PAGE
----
July 27, 2022

Last Updated on January 19, 2024

The Cyberspace Solarium Commission (CSC)’s final report made 80-plus recommendations on “defending the United States in cyberspace against cyber attacks of significant consequences.” One of the key areas of focus for these recommendations was resilience and continuity for our national economy—the concept of “continuity of the economy planning” to help the nation recover from a large-scale, nation-state level cyber attack.

What continuity of the economy planning is in place or in the works? And how might it help your organization?

To share some of the many accomplishments of the Cyberspace Solarium Commission and its many public and private sector supporters, a recent episode of The Virtual CISO Podcast features Mark Montgomery, former CSC Executive Director and now Senior Fellow at Foundation for Defense of Democracies. Hosting the show is John Verry, Pivot Point Security CISO and Managing Partner.

Why plan for economic continuity?

If there is a significant attack on the US, cyber or otherwise, plans have long been in place to ensure continuity of government operations. But how do you recover the US economy itself? Everything from stock and commodity exchanges to your local bank where you keep the money you use to buy food?

From power generation to rail transportation to water utilities to supply chain companies, all our critical infrastructure is interrelated. Figuring out what to prioritize to keep the massive US economy operational is no easy feat.

Yet the matter is urgent as we are already engaged in cyber warfare against multiple adversaries, which are using cyber attacks to undermine our economy and our military advantage. Our critical infrastructure organizations, mostly private companies, are on the front lines of this battleground.

Looking beyond blankets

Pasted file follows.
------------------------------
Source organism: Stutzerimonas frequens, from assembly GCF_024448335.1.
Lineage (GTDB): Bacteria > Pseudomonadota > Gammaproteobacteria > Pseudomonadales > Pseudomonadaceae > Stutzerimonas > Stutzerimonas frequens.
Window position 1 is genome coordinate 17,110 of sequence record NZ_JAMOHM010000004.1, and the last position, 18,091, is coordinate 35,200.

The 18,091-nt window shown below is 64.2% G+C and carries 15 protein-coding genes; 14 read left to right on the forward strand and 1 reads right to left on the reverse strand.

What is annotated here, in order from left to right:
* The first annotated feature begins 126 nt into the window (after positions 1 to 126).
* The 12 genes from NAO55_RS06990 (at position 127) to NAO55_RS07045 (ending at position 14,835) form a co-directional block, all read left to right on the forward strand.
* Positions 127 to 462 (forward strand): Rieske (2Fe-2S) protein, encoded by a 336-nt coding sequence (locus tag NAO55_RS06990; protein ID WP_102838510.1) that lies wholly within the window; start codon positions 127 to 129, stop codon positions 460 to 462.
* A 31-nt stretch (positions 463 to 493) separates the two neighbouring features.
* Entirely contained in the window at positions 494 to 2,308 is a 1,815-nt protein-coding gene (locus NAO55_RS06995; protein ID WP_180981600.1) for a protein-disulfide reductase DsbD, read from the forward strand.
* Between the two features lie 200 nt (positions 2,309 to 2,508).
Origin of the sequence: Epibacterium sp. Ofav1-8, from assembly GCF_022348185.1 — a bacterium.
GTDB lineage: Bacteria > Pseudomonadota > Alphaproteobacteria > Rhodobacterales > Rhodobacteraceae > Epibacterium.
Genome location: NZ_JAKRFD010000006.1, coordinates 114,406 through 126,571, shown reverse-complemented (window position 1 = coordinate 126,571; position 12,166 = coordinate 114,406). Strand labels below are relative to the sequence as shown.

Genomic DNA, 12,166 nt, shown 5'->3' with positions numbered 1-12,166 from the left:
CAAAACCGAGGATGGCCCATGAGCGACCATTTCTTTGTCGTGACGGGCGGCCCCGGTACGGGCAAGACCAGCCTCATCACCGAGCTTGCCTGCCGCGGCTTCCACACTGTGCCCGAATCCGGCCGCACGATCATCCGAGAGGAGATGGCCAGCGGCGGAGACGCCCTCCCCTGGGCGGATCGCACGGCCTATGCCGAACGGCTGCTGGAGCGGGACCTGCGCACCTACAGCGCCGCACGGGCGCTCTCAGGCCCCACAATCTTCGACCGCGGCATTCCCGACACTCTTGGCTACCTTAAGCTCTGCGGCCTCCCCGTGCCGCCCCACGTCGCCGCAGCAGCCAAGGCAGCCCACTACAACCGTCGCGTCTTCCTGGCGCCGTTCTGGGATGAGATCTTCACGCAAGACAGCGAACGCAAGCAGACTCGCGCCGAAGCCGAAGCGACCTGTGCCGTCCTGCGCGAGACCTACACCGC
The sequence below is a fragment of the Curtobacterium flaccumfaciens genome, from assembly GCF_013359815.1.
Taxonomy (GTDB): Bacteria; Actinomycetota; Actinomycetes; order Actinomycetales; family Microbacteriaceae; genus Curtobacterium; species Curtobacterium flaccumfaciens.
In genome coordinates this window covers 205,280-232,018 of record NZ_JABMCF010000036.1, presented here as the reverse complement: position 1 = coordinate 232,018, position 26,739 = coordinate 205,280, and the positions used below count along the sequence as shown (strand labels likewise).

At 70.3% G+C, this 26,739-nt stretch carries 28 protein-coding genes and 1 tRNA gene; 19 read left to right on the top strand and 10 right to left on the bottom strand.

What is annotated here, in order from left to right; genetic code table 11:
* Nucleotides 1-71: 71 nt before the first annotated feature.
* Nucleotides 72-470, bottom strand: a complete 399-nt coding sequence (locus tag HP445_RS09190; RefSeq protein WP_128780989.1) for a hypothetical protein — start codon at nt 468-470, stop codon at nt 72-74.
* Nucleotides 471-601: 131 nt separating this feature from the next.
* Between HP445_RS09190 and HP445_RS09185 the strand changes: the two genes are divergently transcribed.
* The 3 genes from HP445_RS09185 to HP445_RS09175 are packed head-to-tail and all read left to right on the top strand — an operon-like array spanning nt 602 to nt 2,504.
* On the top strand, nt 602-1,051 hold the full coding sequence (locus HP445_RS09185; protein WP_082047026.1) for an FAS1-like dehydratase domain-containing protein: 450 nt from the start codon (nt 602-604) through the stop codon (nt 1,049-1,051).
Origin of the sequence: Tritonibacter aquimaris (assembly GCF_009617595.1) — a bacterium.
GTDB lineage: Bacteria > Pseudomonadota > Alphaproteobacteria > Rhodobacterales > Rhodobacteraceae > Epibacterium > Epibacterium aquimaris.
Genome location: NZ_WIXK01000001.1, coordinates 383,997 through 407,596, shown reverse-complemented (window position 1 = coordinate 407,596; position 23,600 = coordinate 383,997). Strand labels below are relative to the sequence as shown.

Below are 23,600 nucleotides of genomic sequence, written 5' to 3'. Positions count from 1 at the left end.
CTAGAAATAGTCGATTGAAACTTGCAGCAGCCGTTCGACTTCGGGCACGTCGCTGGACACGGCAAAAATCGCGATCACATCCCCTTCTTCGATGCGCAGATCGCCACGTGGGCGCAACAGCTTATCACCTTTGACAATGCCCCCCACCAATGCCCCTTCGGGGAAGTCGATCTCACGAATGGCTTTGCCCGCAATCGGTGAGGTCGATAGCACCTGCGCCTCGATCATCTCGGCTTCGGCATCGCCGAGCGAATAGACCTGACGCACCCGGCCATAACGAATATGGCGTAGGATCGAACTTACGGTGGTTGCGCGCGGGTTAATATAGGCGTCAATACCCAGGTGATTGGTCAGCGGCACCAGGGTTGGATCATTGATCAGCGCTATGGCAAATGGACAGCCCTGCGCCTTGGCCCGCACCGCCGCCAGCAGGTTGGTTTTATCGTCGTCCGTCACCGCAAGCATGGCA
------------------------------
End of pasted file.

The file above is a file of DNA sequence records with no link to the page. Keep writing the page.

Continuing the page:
Surely it’s already some federal agency’s job to jumpstart the economy post cyber apocalypse. What about the Federal Emergency Management Agency (FEMA)?

“A lot of people just say, ‘Don’t worry, FEMA does that,’” Mark relates. “And they absolutely do—for a storm that hits one state. Except they’re not recovering the economy. They’re recovering public health and safety. They get water, tents and food down there, they get diesel generators up to the hospitals. But when the northeast power grid goes down… we need the federal government to run a prioritized restoration of our infrastructure to ensure that we can rapidly restore our economic vitality.”

As Mark explains, restoring power across an entire region won’t be democratic: “When you think about the northeast, returning the exchanges that are run out of New York City… you have to bring them back. Which means you have to integrate the telecom, power and water coming back so those services can get back online in just a day or two. Because every day they’re down, you’re going to lose maybe $100 billion or more in lost GDP opportunity. That adds up fast and then you lose your credibility for running these exchanges, when international competitors want to run some of them.”

“I think it’s very important that we have a plan for how we restore ourselves,” adds Mark. “Not just the electrical power grid, but the whole integrated structure. That’s called continuity of the economy planning.”

What’s next?

To hear the complete episode with former Cyber Solarium Committee director Mark Montgomery, click here.

What is the Biden administration doing about cybersecurity? This podcast covers the sweeping “cyber executive order”: EP#58 – Scott Sarris – The Cybersecurity Executive Order: What You Need to Know

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